Monday, 22 February 2016

Cranbourne Railway Station - electric rail service opening March 25 1995.

 Cranbourne was on the Great Southern Railway line which commenced construction in 1887 and was completed to Korumburra in 1891 and later extended to Port Albert. Passenger services beyond Dandenong ceased in June 1981 but goods services continued to operate. In 1992, the goods trains ceased and this is when the line beyond Leongatha was taken up. The passenger service was reinstated on December 9 1984 and continued to run until July 23 1993. After that every town beyond Dandenong was without  a train service, however trains returned between Dandenong and Cranbourne when the electric train line was established (there are still no trains beyond Cranbourne but that's another story) and these photographs were taken at the official opening of this electric train service to Cranbourne on March 25, 1995.

Two other stations have since been established between Dandenong and Cranbourne - Merinda Park Station opened  in conjunction with the new electrified line and Lynbrook Station opened April 2012.

Naturally at any official event there are a raft of politicians - this is Senator Gareth Evans at the podium, on the right is Robert Macellan who was then the Member of the Legislative Assembly for Pakenham. On the left is Alan Brown, Member for Gippsland West in the Legislative Assembly and Minister for Public Transport.

View of the Railway Station

Waiting for the train

A local band provided some entertainment for the occasion.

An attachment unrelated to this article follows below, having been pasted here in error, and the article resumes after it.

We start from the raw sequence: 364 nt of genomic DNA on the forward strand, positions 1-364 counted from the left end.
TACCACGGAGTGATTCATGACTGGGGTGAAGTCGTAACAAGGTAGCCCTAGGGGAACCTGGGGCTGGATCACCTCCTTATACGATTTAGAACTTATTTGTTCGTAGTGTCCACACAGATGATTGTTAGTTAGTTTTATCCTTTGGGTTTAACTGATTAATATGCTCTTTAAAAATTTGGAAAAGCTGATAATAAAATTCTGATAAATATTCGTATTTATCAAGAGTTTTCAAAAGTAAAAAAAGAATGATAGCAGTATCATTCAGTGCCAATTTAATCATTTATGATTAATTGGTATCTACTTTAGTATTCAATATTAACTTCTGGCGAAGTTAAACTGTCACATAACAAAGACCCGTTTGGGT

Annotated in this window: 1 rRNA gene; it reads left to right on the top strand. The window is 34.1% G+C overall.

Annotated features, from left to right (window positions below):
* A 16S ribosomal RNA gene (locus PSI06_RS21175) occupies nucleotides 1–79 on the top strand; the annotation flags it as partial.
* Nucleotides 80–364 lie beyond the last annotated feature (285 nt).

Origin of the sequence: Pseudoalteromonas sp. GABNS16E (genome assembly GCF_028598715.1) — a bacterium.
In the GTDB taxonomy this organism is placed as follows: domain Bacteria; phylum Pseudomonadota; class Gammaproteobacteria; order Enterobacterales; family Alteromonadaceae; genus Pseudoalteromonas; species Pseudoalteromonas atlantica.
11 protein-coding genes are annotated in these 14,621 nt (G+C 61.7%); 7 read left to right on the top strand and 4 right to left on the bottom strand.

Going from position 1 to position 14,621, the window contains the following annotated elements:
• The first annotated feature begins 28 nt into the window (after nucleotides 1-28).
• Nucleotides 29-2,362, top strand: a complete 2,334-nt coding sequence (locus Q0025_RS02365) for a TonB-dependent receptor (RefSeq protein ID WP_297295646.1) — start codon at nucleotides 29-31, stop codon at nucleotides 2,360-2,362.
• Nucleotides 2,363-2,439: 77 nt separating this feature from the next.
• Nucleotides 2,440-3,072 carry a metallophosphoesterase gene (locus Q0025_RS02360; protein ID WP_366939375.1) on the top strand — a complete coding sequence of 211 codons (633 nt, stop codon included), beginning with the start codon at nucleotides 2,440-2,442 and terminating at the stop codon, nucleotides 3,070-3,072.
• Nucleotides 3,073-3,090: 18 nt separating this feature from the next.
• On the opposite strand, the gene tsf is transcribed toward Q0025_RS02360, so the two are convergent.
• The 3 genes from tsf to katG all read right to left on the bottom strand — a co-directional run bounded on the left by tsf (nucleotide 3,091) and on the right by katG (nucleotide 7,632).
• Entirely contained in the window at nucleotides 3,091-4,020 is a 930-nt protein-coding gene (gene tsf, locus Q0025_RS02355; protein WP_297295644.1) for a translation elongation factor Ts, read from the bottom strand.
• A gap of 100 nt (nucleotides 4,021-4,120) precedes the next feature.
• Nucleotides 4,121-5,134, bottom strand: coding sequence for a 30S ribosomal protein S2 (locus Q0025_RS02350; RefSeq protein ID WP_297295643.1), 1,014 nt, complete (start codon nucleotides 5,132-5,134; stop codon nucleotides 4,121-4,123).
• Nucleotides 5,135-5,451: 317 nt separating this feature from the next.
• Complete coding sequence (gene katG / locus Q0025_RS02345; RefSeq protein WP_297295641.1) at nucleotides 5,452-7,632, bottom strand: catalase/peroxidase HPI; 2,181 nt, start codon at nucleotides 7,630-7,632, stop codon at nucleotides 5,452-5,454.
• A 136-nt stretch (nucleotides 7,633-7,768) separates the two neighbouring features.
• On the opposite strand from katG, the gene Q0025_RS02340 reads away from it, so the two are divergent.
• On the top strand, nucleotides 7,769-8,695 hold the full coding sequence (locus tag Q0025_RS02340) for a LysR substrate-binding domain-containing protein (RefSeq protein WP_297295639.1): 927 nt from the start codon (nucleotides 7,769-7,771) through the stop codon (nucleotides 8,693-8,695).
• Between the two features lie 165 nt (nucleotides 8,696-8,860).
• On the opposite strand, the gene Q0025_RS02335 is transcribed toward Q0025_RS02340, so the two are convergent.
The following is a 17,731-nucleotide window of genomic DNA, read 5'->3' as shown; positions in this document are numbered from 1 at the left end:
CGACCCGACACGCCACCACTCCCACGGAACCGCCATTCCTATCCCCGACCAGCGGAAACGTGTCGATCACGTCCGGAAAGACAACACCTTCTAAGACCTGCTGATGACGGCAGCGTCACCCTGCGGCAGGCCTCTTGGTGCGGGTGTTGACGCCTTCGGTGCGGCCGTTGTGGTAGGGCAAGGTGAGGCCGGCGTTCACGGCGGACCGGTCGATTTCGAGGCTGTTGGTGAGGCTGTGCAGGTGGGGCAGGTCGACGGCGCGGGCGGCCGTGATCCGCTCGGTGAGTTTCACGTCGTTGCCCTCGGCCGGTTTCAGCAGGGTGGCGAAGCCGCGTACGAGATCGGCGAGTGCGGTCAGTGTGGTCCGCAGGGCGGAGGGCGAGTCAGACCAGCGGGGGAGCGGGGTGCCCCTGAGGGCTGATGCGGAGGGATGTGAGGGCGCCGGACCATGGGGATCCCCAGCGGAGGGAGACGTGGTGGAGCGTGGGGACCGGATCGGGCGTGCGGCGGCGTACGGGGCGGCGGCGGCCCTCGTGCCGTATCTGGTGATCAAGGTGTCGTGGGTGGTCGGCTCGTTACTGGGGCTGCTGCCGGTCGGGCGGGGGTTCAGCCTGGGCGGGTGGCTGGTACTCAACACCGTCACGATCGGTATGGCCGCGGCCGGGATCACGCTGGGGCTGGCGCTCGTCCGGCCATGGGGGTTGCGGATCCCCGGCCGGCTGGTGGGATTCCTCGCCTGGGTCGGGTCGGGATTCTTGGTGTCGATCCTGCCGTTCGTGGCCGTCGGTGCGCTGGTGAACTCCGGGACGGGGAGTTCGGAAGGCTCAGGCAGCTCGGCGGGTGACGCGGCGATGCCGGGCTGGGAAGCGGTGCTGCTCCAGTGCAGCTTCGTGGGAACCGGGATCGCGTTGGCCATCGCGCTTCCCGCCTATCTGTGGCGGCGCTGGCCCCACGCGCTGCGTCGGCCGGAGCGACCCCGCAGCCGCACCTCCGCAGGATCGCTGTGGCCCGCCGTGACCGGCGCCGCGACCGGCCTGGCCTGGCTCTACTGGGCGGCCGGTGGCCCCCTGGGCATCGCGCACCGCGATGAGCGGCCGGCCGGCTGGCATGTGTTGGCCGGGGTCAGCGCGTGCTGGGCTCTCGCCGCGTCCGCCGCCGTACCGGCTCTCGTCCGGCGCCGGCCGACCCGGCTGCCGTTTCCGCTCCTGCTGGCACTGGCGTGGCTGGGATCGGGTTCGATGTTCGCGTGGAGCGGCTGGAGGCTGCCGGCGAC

I presume this is the first train to arrive - it's nearly there!

It's getting closer!  I put this photo on our Casey Cardinia Heritage Facebook page and some-one commented that 'it was good to see that good to see that they sent down a a nice shiny train for the opening. You can still see where they washed the graffiti off it!'

 It's here!

Interestingly, the line to Pakenham was electrified from Pakenham to Warragul in 1954 and this was extended to Traralgon in 1956, due I believe to the traffic generated by the Yallourn open cut coal mines and power stations. This was  a full 40 years before Cranbourne, even though the line beyond Pakenham has now been de-electrified.

Tuesday, 16 February 2016

Decimal Currency - 14th of February, 1966.

For those of us who are old enough to remember, it's been 50 years since Decimal Currency was introduced, which was on the 14th of February 1966. You may remember the catchy little jingle to the tune of 'Click goes the shears' that they used to promote the change - you can re-live it on You Tube - click on this link
This is the first time I've seen it in colour - as it was before the days of colour TV. You can see another advertisement here

The Decimal Currency Board also advertised widely in local papers - these advertisements are from the Pakenham Gazette and were sent to me by Andrew Trotter.

Pakenham Gazette February 18, 1966
(Courtesy of Andrew Trotter) 

The $1.00 note was replaced by  a coin in 1984; the $2.00 note was replaced by  a coin in 1988. If you happen to have a cache of these notes they are still legal tender and can be redeemed for their face value, but some are worth more, so check with a  member of the Australasian Numismatic Dealers Association. The $5.00 note was introduced in 1967. There is interesting information about our banknotes on the Reserve Bank website

Pakenham Gazette February 11, 1966
(Courtesy of Andrew Trotter)

The one cent coin was  last produced in 1990 and the two cent coin in 1989. They were both withdrawn from circulation beginning February 1992. The round 50c coin was replaced by the 12 sided (or dodecagon) coin in September 1969 as some people confused it with the 20 cent coin. The Royal Mint website has some interesting information about our coins.